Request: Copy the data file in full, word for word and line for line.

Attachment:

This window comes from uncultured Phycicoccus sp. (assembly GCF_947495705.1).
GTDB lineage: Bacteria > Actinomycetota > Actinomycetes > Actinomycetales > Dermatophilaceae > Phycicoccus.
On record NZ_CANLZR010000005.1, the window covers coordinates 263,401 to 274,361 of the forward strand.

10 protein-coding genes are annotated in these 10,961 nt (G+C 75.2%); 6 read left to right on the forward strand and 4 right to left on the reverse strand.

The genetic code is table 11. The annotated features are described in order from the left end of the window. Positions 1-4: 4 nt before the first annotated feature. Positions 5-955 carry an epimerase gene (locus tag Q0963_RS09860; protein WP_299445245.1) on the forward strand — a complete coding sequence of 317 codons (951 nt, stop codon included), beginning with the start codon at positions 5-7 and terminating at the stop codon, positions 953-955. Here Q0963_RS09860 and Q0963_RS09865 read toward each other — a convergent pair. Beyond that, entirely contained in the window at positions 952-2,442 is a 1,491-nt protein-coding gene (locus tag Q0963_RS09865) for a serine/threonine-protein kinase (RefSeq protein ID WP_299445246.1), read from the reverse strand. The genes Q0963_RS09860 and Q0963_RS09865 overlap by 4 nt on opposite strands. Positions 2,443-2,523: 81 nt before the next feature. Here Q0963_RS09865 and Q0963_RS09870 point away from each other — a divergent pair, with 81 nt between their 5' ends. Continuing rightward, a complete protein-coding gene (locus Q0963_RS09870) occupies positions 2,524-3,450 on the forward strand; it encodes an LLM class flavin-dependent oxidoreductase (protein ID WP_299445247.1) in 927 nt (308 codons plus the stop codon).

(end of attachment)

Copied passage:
This window comes from uncultured Phycicoccus sp. (assembly GCF_947495705.1).
GTDB lineage: Bacteria > Actinomycetota > Actinomycetes > Actinomycetales > Dermatophilaceae > Phycicoccus.
On record NZ_CANLZR010000005.1, the window covers coordinates 263,401 to 274,361 of the forward strand.

10 protein-coding genes are annotated in these 10,961 nt (G+C 75.2%); 6 read left to right on the forward strand and 4 right to left on the reverse strand.

The genetic code is table 11. The annotated features are described in order from the left end of the window. Positions 1-4: 4 nt before the first annotated feature. Positions 5-955 carry an epimerase gene (locus tag Q0963_RS09860; protein WP_299445245.1) on the forward strand — a complete coding sequence of 317 codons (951 nt, stop codon included), beginning with the start codon at positions 5-7 and terminating at the stop codon, positions 953-955. Here Q0963_RS09860 and Q0963_RS09865 read toward each other — a convergent pair. Beyond that, entirely contained in the window at positions 952-2,442 is a 1,491-nt protein-coding gene (locus tag Q0963_RS09865) for a serine/threonine-protein kinase (RefSeq protein ID WP_299445246.1), read from the reverse strand. The genes Q0963_RS09860 and Q0963_RS09865 overlap by 4 nt on opposite strands. Positions 2,443-2,523: 81 nt before the next feature. Here Q0963_RS09865 and Q0963_RS09870 point away from each other — a divergent pair, with 81 nt between their 5' ends. Continuing rightward, a complete protein-coding gene (locus Q0963_RS09870) occupies positions 2,524-3,450 on the forward strand; it encodes an LLM class flavin-dependent oxidoreductase (protein ID WP_299445247.1) in 927 nt (308 codons plus the stop codon).